Black said the policy has recently been rewritten to expand the number of days in the original rule from 10 to 60, giving attorneys more leeway to schedule calls with their clients. That updated rule will take effect at the end of this week, Black said.
“The proposed amendments would afford an opportunity for staff-arranged legal calls based on a longer time frame for court deadlines,” she said. “DOC employees have been working on this rule change since 2019.”
Herivel also said the new policy is limiting what counts as a court deadline.
“We’re now being told that a court deadline isn’t a pleading deadline, which it always was before. Other court deadlines like status hearings are not considered court deadlines anymore,” Herivel said. “So, they’re changing the rules as we go, making it more restrictive, making it more difficult.”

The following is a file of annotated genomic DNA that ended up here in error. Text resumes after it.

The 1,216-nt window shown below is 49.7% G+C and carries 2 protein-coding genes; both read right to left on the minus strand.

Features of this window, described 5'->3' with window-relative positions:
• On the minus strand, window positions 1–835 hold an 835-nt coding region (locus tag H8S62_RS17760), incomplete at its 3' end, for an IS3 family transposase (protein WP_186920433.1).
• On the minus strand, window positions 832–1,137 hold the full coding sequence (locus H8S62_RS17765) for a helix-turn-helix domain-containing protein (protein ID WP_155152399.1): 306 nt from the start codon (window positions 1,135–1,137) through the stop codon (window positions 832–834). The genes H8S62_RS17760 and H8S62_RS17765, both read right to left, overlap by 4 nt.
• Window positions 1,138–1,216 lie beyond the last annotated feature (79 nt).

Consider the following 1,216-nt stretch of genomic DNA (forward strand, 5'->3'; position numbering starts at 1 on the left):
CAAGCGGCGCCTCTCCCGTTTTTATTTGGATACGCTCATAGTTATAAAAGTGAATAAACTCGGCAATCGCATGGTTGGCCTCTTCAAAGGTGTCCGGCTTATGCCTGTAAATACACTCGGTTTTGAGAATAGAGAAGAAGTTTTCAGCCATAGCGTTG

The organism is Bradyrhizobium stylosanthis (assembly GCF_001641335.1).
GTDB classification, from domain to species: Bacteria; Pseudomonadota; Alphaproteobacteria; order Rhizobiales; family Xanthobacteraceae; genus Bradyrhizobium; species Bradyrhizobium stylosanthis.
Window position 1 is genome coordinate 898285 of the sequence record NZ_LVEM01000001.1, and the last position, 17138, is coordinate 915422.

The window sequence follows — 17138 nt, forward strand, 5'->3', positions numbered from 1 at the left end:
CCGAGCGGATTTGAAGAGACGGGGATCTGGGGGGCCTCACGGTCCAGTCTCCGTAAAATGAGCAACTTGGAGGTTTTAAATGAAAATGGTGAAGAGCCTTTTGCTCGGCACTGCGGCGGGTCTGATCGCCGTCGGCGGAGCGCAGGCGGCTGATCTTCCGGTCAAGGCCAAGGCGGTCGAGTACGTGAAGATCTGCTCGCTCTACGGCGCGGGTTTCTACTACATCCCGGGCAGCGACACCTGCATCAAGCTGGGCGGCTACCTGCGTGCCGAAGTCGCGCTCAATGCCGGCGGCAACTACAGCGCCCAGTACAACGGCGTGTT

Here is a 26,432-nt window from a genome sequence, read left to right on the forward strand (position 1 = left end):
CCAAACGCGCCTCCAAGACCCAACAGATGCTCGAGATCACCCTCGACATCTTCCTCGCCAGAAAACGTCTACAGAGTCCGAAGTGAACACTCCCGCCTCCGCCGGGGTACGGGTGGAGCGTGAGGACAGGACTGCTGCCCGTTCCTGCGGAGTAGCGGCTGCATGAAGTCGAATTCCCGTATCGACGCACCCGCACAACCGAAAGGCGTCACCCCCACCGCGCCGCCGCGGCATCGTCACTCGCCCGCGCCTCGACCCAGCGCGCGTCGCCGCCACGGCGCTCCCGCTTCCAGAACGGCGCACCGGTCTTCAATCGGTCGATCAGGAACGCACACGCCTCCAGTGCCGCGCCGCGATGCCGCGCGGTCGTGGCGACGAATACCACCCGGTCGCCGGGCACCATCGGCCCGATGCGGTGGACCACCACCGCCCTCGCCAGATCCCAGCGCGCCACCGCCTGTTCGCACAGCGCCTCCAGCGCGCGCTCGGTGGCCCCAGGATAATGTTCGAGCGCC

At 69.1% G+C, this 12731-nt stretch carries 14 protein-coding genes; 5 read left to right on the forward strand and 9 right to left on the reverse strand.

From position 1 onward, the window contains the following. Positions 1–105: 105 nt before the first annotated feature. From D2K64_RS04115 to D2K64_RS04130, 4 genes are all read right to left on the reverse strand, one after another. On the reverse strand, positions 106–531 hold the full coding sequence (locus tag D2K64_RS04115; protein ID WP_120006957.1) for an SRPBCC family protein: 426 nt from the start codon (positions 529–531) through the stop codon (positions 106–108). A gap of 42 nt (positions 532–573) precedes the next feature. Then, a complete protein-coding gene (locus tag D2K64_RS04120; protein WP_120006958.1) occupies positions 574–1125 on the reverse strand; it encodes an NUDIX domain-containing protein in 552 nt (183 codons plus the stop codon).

The Oregon Department of Corrections said the term “court deadline” is not defined in the updated rule.
“If an [inmate] or attorney has documentation indicating a court action with the 60-day timeline per the policy, those appointments will be facilitated,” Black said, though Herivel said that has not been the attorneys’ experience.
Black also said that a provision in the newly updated policy allows DOC staff to schedule legal calls without proof of an imminent court deadline “for good cause shown and for reasons other than for mere convenience, when consistent with staff availability and facility operations.”
Herivel said Jef Van Valkenburgh, a senior assistant attorney general with the Oregon Department of Justice, has been an advocate for the new phone policy. She said that is troubling as Van Valkenburgh is representing the state Department of Corrections in the very cases that Herivel’s team is working on.
“The attorney for the defendant in our cases … is restricting and blocking access to the plaintiffs in these cases, and that’s extraordinary,” Herivel said. “That’s extraordinarily obstructive. It’s not ethical. I think it violates the rules of professional conduct, and it’s unlawful.”